Cheilanthes hirta belongs to the Adiantaceae family. From the continually accumulating botanical literature this species appears to have travelled widely within the classification system. It used to be at home in the families of Pteridaceae and Sinopteridaceae and maybe elsewhere. Whether these travels are over, remains to be seen!
Geographically the plant is also world-wise, living from South Africa to central Africa in countries like Angola and Kenya. This specimen is growing happily in the Karoo near Beaufort West (Shearing and Van Heerden, 2008; JSTOR; www.zimbabweflora.co.za).
Lack of comprehensive information sometimes give plants checkered careers in academia; more so among plant lover amateurs. Plant identity loss among people gives rise to makeshift solutions and ramblings on the sidetracks of the uninformed. Fanciful nom de plumes, “undercover” labels, disputes and half-truths abound. Plants travelling incognito by name, genus or family at nurseries, botanical gardens, where workers forget or children play with labels, cause havoc. But roses have been found to retain their fragrance, whatever they may be called! So the enthusiasts will not be detracted.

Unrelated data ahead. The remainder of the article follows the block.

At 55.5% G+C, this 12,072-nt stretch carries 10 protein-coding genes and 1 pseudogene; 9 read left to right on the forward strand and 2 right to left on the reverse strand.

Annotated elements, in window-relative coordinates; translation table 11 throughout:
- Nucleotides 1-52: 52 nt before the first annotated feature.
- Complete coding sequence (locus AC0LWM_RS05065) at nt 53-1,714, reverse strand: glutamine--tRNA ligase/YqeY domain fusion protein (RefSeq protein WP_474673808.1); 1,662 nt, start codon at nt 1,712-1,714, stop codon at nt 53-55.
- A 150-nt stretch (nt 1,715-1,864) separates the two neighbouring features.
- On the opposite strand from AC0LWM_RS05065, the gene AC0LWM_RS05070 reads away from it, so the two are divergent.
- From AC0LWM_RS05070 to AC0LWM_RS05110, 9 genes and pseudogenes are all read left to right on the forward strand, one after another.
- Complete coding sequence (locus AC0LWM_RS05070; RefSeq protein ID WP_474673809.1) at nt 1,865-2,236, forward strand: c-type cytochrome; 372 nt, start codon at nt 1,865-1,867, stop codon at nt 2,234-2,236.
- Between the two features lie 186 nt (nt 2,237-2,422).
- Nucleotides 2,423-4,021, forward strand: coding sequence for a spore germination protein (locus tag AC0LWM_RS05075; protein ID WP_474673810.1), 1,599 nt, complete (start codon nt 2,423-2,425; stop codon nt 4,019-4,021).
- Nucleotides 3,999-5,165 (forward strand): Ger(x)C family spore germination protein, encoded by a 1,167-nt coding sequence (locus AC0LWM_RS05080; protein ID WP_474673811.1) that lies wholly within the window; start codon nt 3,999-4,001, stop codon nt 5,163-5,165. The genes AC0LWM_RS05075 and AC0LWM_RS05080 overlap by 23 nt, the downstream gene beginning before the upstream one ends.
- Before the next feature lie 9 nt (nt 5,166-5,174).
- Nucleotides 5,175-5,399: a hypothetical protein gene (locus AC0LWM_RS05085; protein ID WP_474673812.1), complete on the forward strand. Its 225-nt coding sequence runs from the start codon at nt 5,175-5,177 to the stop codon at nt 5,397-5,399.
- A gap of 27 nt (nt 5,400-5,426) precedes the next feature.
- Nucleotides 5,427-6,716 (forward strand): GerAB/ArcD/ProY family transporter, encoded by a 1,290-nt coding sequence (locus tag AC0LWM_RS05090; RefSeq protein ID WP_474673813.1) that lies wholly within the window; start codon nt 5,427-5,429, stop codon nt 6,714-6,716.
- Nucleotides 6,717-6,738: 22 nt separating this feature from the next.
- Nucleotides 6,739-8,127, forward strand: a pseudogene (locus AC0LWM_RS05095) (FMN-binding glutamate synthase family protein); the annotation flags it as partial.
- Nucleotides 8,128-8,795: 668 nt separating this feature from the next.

There is frustration, however, because there are just too many species and names to master. Open access to literature, sustaining the formal nomenclature system, well run botanical gardens, professionalism in the horticulture and nursery business, education and avid interest are the best resources for dealing with this.